Generating conversational gestures from speech audio is challenging due to the inherent one-to-many mapping between audio and body motions. Conventional CNNs/RNNs assume one-to-one mapping, and thus tend to predict the average of all possible target motions, resulting in plain/boring motions during inference. In order to overcome this problem, we propose a novel conditional variational autoencoder (VAE) that explicitly models one-to-many audio-to-motion mapping by splitting the cross-modal latent code into shared code and motion-specific code. The shared code mainly models the strong correlation between audio and motion (such as the synchronized audio and motion beats), while the motion-specific code captures diverse motion information independent of the audio. However, splitting the latent code into two parts poses training difficulties for the VAE model. A mapping network facilitating random sampling along with other techniques including relaxed motion loss, bicycle constraint, and diversity loss are designed to better train the VAE. Experiments on both 3D and 2D motion datasets verify that our method generates more realistic and diverse motions than state-of-the-art methods, quantitatively and qualitatively. Finally, we demonstrate that our method can be readily used to generate motion sequences with user-specified motion clips on the timeline. Code and more results are at https://jingli513.github.io/audio2gestures.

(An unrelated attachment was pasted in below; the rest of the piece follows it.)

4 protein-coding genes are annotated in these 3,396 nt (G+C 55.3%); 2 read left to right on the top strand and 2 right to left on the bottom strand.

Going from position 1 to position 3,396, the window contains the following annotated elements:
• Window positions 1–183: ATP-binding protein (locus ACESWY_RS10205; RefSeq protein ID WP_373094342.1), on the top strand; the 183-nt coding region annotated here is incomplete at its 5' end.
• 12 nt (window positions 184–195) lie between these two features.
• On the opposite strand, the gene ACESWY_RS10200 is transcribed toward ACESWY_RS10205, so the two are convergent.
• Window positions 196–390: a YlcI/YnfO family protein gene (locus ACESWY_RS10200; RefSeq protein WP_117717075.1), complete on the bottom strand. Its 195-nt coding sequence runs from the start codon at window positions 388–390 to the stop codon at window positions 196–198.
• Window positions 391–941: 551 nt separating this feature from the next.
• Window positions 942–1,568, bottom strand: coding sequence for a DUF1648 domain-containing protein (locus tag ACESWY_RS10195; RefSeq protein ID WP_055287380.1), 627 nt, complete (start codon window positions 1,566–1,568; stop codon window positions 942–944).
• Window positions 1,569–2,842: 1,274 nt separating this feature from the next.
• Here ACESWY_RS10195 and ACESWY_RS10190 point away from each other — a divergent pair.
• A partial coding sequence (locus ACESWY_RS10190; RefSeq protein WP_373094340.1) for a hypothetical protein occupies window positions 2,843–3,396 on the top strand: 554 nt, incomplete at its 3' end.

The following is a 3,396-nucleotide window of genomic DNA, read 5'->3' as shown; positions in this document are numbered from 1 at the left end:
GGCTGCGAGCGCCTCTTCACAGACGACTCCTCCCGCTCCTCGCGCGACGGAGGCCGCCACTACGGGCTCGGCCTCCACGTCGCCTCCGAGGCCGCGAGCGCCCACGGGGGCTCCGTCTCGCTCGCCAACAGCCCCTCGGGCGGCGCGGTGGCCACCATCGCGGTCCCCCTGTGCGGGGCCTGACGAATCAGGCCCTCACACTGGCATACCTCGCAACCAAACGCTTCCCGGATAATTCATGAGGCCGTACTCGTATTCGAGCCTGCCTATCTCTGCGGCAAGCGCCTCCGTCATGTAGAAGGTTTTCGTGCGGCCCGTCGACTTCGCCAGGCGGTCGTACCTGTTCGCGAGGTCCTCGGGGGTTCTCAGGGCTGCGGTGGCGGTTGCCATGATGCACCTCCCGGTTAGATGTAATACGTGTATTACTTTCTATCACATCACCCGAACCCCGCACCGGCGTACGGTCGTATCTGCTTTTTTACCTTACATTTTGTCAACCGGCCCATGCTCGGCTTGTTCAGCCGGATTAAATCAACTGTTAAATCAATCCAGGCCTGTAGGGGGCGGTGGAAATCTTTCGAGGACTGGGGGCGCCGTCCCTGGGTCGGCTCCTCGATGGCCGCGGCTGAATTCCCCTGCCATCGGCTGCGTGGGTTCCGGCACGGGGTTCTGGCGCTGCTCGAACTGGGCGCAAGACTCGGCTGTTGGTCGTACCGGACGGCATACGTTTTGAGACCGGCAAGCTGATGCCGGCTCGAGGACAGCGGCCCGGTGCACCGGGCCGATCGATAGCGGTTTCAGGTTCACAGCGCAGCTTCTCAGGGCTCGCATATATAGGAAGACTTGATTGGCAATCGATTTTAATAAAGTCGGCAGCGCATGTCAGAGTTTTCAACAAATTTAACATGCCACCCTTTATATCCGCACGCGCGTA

The leftmost column is the results of three runs of the baseline algorithm. The results of our method are listed in the middle. The rightmost column is the ground truth.
A demo of providing a predefined motion as reference in the timeline as constraint. The avatar on the left performs the reference motion, and the right one performs the generated motion. When the black bar moves to the red area, the motion-specific feature of the target motion is used, otherwise the sampled feature is used.